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Corporate Fraud and Corporate Criminal Liability

Rather fail with Honor than Succeed by Fraud-Sophocies 

A business is a distinct legal entity set up by a statute or registration process. They are separate from their shareholders' rights and liabilities. Some of these firms have properties and services, and they are known as multinational companies ( MNCs), in several countries aside from their own countries. In most facets of human life today multinational firms have come to play a huge role. In the last few centuries, their power has grown at an amazing rate, so much so that it is often compared to whole nations.

It is therefore of paramount importance that we implement some form of accountability and regulation of these multinationals and corporations and should be high on each nation's priority list. In terms of laymen, the doctrine of criminal corporate accountability is simply the doctrine of superior respondeat imported from tort law into criminal law.

This doctrine says that, provided these agents act in the sense of their existing or apparent authority, an organization can be made criminally liable and convicted of illegal actions of any of its agents. The apparent authority is an authority that can be deduced from an agent by an ordinary rational citizen, while the real authority is an authority wholly delegated to its agent or employee by a company.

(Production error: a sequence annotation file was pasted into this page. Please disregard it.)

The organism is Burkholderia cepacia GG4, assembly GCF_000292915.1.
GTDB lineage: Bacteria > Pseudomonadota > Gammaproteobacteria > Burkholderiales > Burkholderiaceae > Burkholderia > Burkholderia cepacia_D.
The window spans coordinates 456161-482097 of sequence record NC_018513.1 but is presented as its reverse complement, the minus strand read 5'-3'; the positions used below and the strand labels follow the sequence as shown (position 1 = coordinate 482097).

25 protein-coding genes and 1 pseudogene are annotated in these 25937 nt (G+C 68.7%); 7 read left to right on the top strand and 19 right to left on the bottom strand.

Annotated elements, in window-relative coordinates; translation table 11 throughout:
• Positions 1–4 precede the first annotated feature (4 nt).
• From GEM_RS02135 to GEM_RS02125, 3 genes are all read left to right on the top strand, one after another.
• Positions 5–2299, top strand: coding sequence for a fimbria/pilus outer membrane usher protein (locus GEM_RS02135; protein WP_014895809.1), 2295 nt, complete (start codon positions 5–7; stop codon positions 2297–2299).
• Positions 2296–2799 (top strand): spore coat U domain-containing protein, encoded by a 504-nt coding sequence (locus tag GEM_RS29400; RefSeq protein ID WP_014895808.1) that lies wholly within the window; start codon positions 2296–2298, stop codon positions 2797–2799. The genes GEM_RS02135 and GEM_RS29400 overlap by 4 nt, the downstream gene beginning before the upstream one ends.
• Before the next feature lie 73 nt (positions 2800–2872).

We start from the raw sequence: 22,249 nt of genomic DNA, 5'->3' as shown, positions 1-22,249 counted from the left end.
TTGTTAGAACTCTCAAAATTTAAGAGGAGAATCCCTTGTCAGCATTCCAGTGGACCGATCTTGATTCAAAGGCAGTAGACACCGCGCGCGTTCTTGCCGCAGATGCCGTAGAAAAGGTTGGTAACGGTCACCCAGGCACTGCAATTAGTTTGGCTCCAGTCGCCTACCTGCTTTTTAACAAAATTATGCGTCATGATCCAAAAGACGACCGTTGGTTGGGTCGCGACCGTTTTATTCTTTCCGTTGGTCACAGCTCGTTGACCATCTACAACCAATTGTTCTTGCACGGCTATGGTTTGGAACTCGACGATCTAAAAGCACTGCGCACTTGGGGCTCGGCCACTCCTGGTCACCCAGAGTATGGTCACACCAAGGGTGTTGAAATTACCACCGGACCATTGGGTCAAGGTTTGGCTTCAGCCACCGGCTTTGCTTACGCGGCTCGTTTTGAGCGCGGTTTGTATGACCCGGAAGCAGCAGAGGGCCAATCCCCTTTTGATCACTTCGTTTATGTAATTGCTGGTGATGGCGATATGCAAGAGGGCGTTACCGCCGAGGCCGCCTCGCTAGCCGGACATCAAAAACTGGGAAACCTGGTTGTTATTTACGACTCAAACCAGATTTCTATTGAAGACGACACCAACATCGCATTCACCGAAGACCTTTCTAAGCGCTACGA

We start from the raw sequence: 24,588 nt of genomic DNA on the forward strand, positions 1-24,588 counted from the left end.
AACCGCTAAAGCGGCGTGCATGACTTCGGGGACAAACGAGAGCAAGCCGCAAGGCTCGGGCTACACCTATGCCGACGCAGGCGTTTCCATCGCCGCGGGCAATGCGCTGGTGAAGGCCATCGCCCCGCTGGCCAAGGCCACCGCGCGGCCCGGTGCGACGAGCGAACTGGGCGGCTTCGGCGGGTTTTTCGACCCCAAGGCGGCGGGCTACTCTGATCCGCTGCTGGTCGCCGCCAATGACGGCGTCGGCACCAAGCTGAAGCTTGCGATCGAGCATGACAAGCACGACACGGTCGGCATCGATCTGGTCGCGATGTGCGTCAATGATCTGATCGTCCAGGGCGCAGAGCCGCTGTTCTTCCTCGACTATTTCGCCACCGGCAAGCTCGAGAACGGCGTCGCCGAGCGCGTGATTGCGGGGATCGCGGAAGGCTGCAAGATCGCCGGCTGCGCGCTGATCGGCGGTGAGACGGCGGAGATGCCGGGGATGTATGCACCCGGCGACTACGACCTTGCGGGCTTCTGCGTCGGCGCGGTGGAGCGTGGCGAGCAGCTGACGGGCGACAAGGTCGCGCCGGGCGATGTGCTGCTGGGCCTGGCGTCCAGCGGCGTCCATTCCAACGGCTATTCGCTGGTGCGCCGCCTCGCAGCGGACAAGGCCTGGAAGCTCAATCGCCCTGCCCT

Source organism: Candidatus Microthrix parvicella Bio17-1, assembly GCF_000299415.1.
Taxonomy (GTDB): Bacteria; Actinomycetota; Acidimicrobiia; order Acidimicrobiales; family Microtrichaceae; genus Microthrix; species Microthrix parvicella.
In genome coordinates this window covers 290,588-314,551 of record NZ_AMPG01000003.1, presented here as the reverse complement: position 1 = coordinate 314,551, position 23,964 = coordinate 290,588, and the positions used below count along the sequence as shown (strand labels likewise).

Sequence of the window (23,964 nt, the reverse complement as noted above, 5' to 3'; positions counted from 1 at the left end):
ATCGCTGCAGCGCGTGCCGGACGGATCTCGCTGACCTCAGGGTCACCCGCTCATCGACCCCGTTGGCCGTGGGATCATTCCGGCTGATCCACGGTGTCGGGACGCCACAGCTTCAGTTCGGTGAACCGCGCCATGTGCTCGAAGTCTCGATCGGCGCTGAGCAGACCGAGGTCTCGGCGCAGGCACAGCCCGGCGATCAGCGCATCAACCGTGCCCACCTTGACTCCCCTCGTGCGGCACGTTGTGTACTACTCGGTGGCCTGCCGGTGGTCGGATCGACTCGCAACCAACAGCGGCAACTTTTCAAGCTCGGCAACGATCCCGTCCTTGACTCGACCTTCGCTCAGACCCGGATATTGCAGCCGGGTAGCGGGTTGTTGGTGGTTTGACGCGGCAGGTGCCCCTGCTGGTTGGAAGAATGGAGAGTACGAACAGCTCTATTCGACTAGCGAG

For simplification, the company would be held criminally responsible for the actions of the employee if the reasonable relationship between his or her criminal activity and his or her corporate duties can be identified.

What is a Corporation?

A business is treated as a separate legal body distinct from its owners. It can be defined as an association of individuals for a common object and has no strict legal or technical significance. In the case of offenses pursuant to criminal law, it is recognized that criminal liability is attached. The criminal responsibility of any act is based on the Latin maxim “Actus non facit reum mens sit rea”, which implies that it should be shown that an act or omission is prohibited by law and by mens rea, which is interpreted legally as possessing a guilty mind, for the purpose of making a person or any individual responsible.

What is Corporate Fraud?

The Black Law Dictionary describes fraud as: "All the various means that human naivety can think of, and which an individual can use to obtain an advantage over an individual by manipulating or suppressing the facts. Both surprises, tricks, riddles, or dissembling, and all unfairness are part of it.

What is Corporate Criminal Liability?

Corporate criminal liability may be regarded as a crime committed by individuals or associations of persons who perform certain actions or omissions which are prohibited by law or in guilty minds, for the sake of the organization or of any entity from an association of persons for the purpose of achieving their common purpose of obtaining business during their work. In certain cases historically, in which the principle of holding a company accountable was not implemented, no company had been held responsible for any illegal activities as an artificial legal person so it could not be detained.